A study by an MIT (Massachusetts Institute of Technology) class has estimated that anyone who lives in the US contributes more than twice as much greenhouse gas to the atmosphere as the global average.
The class studied the carbon emissions of Americans in a wide variety of lifestyles and compared them to those of other nations. They conducted detailed interviews or made detailed estimates of the energy usage of 18 lifestyles.
The energy impact for the rich was estimated from published sources, while all the others were based on direct interviews.
The team found out that in the United States, even people with the lowest energy usage account for, on average, more than double the global per-capita carbon emission.
The average annual carbon dioxide emissions per person, they found, was 20 metric tons, compared to a world average of four tons.
It was also determined that those emissions rise steeply from that minimum as people's income increases.
"Regardless of income, there is a certain floor below which the individual carbon footprint of a person in the US will not drop," said Timothy Gutowski, professor of mechanical engineering, MIT.
While it may seem surprising that even people whose lifestyles don't appear extravagant - are responsible for significant greenhouse gas emissions, one major factor is the array of government services that are available to everyone in the United States.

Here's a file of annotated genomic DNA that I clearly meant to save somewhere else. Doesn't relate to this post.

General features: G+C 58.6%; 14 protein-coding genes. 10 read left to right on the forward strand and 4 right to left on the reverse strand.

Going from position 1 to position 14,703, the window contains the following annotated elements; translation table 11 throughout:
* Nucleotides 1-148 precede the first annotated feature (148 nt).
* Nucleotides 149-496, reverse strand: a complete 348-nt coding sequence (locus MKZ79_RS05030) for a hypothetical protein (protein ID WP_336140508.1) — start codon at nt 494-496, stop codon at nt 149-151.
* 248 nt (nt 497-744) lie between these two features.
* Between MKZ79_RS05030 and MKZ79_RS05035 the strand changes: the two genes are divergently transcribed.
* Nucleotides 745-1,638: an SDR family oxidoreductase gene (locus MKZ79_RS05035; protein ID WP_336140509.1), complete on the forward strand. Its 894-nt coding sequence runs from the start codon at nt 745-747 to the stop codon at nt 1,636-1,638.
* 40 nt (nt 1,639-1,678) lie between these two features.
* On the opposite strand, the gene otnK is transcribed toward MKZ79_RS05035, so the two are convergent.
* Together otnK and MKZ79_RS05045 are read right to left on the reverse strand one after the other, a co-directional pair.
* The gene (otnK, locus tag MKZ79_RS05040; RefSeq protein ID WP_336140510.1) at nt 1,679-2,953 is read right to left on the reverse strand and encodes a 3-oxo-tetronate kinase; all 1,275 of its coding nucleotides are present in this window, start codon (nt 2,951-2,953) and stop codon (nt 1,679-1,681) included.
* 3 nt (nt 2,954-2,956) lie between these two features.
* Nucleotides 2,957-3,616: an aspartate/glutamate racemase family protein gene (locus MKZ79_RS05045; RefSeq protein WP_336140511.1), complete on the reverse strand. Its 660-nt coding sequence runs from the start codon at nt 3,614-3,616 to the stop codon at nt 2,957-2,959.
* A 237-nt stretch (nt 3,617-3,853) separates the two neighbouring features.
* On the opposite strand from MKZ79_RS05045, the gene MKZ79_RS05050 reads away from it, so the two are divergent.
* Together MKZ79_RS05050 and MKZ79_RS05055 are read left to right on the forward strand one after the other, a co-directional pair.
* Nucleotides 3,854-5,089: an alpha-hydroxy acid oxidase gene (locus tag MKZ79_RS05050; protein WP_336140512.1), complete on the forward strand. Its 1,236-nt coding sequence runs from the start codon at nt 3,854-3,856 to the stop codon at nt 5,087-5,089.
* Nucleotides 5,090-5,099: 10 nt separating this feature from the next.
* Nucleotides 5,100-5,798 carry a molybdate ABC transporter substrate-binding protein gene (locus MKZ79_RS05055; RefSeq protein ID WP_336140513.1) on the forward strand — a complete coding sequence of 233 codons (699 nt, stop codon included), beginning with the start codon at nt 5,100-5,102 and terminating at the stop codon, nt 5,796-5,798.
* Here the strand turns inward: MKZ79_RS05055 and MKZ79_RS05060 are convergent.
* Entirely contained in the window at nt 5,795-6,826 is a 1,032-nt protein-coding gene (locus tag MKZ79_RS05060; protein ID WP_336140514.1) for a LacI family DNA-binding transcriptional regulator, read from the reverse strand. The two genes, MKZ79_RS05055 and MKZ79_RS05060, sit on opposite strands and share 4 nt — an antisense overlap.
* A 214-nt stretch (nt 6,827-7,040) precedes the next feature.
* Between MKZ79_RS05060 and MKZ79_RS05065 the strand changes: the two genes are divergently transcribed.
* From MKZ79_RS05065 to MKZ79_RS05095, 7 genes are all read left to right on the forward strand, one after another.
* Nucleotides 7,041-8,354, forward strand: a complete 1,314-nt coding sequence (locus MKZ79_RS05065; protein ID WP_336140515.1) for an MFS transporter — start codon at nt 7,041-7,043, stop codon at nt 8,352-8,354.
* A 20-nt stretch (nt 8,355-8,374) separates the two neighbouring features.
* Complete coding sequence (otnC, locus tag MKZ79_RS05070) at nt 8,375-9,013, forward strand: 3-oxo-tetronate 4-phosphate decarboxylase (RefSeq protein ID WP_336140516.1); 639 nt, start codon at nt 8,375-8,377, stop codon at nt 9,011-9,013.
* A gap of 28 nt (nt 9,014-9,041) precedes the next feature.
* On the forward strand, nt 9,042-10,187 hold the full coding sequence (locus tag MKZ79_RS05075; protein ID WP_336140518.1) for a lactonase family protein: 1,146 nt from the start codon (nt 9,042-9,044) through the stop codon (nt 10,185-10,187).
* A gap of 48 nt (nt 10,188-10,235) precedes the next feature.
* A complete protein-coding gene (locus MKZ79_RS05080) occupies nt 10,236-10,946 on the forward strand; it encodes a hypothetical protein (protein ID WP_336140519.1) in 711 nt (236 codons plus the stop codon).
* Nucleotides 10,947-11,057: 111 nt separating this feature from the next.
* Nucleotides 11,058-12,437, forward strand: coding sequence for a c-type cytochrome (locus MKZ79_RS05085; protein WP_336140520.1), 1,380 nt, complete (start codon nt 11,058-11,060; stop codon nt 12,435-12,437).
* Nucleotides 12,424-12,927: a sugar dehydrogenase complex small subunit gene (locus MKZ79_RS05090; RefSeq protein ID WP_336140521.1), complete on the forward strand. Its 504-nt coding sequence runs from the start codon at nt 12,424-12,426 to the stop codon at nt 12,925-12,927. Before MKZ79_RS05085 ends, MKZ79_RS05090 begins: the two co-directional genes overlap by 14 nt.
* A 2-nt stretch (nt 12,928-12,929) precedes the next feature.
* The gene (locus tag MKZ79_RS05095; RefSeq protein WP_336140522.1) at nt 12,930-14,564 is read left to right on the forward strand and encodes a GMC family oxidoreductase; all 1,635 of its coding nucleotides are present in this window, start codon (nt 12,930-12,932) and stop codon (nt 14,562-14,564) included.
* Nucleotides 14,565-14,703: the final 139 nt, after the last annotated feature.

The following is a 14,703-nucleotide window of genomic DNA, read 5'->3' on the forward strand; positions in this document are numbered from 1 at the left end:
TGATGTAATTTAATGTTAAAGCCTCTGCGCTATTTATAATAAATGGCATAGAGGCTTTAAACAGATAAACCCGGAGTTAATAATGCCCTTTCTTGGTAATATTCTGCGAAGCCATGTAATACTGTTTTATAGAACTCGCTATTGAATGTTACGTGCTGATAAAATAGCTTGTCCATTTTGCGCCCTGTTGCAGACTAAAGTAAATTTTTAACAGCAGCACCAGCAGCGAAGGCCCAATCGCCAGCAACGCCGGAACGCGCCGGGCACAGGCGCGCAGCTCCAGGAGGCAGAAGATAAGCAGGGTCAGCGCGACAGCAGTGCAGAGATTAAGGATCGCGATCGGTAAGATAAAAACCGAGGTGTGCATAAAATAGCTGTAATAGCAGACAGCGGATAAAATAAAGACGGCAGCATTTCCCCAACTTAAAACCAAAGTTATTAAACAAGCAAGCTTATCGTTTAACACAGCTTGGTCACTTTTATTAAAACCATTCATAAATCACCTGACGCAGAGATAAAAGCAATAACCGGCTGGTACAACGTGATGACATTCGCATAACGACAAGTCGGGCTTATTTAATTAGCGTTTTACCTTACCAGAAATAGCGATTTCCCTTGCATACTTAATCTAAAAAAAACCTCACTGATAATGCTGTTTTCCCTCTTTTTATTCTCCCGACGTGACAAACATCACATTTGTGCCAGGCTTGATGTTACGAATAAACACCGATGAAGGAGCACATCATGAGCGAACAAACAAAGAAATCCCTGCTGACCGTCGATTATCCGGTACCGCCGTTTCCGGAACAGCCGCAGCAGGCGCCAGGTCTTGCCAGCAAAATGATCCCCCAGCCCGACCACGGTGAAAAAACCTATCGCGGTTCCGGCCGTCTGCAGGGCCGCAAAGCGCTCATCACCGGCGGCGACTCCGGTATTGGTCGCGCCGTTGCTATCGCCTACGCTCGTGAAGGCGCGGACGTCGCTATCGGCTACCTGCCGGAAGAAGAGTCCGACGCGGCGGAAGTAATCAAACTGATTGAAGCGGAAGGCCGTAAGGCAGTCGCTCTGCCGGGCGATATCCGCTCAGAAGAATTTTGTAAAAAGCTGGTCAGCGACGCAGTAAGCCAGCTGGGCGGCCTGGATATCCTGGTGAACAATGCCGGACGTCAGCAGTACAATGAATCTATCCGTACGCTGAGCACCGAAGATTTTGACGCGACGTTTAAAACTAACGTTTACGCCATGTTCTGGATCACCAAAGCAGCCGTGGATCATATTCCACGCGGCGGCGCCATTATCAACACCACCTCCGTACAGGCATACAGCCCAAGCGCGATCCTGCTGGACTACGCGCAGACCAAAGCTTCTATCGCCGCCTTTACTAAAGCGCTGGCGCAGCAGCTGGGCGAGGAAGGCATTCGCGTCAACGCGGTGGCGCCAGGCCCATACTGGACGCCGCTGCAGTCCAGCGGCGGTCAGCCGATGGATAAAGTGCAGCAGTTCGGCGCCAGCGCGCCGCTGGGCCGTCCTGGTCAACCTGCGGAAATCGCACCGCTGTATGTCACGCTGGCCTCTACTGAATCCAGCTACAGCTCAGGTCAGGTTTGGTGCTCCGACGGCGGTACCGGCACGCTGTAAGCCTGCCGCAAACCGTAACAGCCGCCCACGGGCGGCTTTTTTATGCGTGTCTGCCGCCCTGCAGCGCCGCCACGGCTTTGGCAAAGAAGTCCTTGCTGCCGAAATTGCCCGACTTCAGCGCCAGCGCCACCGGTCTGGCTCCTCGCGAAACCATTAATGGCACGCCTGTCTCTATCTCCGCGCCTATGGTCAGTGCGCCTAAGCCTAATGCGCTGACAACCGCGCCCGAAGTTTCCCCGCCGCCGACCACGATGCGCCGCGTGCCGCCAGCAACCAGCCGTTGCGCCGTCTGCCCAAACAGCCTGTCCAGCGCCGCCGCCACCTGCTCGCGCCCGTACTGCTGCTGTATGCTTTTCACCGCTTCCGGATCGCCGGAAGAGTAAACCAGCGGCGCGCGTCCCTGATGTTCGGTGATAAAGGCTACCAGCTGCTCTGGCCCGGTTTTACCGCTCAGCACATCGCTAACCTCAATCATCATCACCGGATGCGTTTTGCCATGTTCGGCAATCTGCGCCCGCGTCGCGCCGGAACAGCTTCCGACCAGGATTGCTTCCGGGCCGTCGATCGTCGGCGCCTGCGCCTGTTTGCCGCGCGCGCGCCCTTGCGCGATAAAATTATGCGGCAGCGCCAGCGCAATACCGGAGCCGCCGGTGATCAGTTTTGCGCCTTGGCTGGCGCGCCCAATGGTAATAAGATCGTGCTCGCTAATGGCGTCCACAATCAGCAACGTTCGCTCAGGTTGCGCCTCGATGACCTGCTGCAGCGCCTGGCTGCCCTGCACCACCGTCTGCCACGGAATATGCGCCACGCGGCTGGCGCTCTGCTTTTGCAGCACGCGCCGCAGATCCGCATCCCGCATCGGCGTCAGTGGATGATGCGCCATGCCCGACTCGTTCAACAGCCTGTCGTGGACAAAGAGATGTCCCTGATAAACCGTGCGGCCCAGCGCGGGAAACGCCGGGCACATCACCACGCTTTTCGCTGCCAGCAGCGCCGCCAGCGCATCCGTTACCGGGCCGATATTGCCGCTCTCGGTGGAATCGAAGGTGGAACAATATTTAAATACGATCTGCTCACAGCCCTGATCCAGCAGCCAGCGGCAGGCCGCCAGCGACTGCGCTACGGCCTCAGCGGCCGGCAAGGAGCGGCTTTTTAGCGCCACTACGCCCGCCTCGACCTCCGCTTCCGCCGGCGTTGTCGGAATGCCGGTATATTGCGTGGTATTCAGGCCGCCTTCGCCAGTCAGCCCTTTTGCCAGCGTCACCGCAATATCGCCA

These basic services - including police, roads, libraries, the court system and the military - were allocated equally to everyone in the country in this study.
Other services that are more specific, such as education or Medicare, were allocated only to those who actually make use of them.
In general, spending money on travel or on goods that have substantial energy costs in their manufacture and delivery adds to a person's carbon footprint, while expenditures on locally based labor-intensive services leads to a smaller footprint.
The students looked at the factors within each person's control that might lead to a reduction in carbon output.
They found that achieving significant reductions for the most part required drastic changes that would likely be unacceptable to most people.
As a result, they said, "This all suggests to us very significant limits to voluntary actions to reduce impacts, both at a personal level and at a national level."